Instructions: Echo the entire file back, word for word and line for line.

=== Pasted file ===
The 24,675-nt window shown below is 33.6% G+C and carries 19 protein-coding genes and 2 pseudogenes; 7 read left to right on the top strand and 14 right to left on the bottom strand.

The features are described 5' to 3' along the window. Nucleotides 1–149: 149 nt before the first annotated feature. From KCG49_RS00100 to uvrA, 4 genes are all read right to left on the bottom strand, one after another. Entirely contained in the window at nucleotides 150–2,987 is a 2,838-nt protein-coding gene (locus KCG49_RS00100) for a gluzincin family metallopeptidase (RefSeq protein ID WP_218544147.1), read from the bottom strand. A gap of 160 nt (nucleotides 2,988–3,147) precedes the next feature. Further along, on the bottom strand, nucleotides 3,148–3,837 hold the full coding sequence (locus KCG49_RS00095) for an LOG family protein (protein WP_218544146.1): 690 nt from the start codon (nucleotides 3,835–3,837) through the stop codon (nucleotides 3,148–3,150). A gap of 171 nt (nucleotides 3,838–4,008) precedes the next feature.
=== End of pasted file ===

The 24,675-nt window shown below is 33.6% G+C and carries 19 protein-coding genes and 2 pseudogenes; 7 read left to right on the top strand and 14 right to left on the bottom strand.

The features are described 5' to 3' along the window. Nucleotides 1–149: 149 nt before the first annotated feature. From KCG49_RS00100 to uvrA, 4 genes are all read right to left on the bottom strand, one after another. Entirely contained in the window at nucleotides 150–2,987 is a 2,838-nt protein-coding gene (locus KCG49_RS00100) for a gluzincin family metallopeptidase (RefSeq protein ID WP_218544147.1), read from the bottom strand. A gap of 160 nt (nucleotides 2,988–3,147) precedes the next feature. Further along, on the bottom strand, nucleotides 3,148–3,837 hold the full coding sequence (locus KCG49_RS00095) for an LOG family protein (protein WP_218544146.1): 690 nt from the start codon (nucleotides 3,835–3,837) through the stop codon (nucleotides 3,148–3,150). A gap of 171 nt (nucleotides 3,838–4,008) precedes the next feature.